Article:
During master reset (MRS\), the read and write pointers are set to the first location of the FIFO. The FWFT pin selects standard mode or FWFT mode.
Partial reset (PRS\) also sets the read and write pointers to the first location of the memory. However, the timing mode, programmable-flag programming method, and default or programmed offset settings existing before partial reset remain unchanged. The flags are updated according to the timing mode and offsets in effect. PRS\ is useful for resetting a device in mid-operation, when reprogramming programmable flags would be undesirable.
Also, the timing modes of PAE\ and PAF\ outputs can be selected. Timing modes can be set to be either asynchronous or synchronous for PAE\ and PAF\.
If the asynchronous PAE\/PAF\ configuration is selected, PAE\ is asserted low on the low-to-high transition of RCLK. PAE\ is reset to high on the low-to-high transition of WCLK. Similarly, PAF\ is asserted low on the low-to-high transition of WCLK, and PAF\ is reset to high on the low-to-high transition of RCLK.
If the synchronous PAE\/PAF\ configuration is selected , the PAE\ is asserted and updated on the rising edge of RCLK only, and not WCLK. Similarly, PAF\ is asserted and updated on the rising edge of WCLK only, and not RCLK. The mode desired is configured during master reset by the state of the programmable flag mode (PFM).
The retransmit function allows data to be reread from the FIFO more than once. A low on the retransmit (RT\) input during a rising RCLK edge initiates a retransmit operation by setting the read pointer to the first location of the memory array. Zero-latency retransmit timing mode can be selected using the retransmit timing mode (RM). During master reset, a low on RM selects zero-latency retransmit. A high on RM during master reset selects normal latency.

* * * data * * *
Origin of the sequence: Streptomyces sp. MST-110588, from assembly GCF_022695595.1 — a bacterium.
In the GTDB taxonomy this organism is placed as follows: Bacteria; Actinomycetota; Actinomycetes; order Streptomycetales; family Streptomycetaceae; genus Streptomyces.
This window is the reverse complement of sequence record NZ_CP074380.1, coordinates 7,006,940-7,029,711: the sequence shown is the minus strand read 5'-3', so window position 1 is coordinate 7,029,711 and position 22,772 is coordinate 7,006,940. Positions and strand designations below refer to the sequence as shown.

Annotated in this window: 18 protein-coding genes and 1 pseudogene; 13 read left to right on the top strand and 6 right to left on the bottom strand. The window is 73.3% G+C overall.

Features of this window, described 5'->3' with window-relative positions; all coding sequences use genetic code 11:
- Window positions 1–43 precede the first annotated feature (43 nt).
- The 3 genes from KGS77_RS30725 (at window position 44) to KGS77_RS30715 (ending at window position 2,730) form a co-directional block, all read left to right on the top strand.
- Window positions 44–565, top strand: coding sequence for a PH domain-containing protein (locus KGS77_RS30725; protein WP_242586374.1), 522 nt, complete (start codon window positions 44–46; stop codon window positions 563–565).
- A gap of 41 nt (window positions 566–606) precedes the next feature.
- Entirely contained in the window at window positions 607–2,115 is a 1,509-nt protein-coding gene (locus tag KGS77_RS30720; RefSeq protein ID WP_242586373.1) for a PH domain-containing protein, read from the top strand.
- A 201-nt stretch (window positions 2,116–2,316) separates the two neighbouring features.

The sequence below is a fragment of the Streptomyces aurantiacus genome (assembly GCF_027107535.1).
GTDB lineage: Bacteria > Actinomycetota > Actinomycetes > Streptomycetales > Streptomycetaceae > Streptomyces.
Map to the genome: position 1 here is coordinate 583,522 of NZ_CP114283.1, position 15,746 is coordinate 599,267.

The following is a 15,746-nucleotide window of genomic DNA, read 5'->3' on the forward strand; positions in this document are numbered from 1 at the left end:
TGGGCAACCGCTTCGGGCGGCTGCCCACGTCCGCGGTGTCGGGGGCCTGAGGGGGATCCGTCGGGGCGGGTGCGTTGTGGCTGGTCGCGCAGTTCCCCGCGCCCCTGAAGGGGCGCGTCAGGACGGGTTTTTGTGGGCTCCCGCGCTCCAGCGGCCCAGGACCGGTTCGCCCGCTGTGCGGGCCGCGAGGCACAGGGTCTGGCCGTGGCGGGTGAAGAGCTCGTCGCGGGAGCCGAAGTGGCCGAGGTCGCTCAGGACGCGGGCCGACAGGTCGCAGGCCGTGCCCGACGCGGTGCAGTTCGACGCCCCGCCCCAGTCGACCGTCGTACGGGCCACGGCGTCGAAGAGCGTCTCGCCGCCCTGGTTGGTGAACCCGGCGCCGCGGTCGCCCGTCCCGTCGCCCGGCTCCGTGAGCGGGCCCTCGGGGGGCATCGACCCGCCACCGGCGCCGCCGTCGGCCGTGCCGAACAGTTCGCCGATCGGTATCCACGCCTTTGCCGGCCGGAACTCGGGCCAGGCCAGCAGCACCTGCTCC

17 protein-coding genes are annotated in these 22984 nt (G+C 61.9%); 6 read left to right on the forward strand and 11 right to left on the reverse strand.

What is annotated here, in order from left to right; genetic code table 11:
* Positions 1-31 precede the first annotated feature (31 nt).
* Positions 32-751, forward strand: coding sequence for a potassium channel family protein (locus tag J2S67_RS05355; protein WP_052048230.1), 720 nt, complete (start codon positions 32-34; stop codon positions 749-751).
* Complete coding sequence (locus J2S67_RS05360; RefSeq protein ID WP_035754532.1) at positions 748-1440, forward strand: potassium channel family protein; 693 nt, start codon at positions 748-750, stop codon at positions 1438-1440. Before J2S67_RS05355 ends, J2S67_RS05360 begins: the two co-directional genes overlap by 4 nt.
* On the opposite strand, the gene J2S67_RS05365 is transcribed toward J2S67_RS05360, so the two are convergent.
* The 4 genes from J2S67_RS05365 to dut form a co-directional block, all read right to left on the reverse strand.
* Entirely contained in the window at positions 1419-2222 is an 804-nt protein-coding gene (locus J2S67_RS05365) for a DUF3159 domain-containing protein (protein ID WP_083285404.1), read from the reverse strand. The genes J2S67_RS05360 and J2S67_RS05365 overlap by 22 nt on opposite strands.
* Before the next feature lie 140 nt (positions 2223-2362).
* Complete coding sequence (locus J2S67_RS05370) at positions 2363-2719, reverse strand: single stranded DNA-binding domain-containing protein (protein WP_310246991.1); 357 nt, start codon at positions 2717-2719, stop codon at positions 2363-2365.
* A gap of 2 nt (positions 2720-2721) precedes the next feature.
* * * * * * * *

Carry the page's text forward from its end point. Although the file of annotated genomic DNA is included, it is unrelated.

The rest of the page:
If zero-latency retransmit operation is selected, the first data word to be retransmitted is placed on the output register, with respect to the same RCLK edge that initiated the retransmit, if RT\ is low.
See Figures 11 and 12 for normal latency retransmit timing. See Figures 13 and 14 for zero-latency retransmit timing.
The devices can be configured with different input and output bus widths (see Table 1).
A big-endian/little-endian data word format is provided. This function is useful when data is written into the FIFO in long-word (×36/×18) format and read out of the FIFO in small-word (×18/×9) format. If big-endian mode is selected, the most significant byte (MSB) (word) of the long word written into the FIFO is read out of the FIFO first, followed by the least-significant byte (LSB). If little-endian format is selected, the LSB of the long word written into the FIFO is read out first, followed by the MSB. The mode desired is configured during master reset by the state of the big-endian/little-endian (BE\) pin (see Figure 4 for the bus-matching byte arrangement).
The interspersed/noninterspersed parity (IP) bit function allows the user to select the parity bit in the word loaded into the parallel port (D0-Dn) when programming the flag offsets. If interspersed-parity mode is selected, the FIFO assumes that the parity bit is located in bit positions D8, D17, D26, and D35 during the parallel programming of the flag offsets. If noninterspersed-parity mode is selected, D8, D17, and D26 are assumed to be valid bits and D32, D33, D34, and D35 are ignored. Interspersed parity mode is selected during master reset by the state of the IP input. Interspersed parity control has an effect only during parallel programming of the offset registers. It does not affect data written to and read from the FIFO.
The SN74V3640, SN74V3650, SN74V3660, SN74V3670, SN74V3680, and SN74V3690 are fabricated using high-speed submicron CMOS technology, and are characterized for operation from 0°C to 70°C.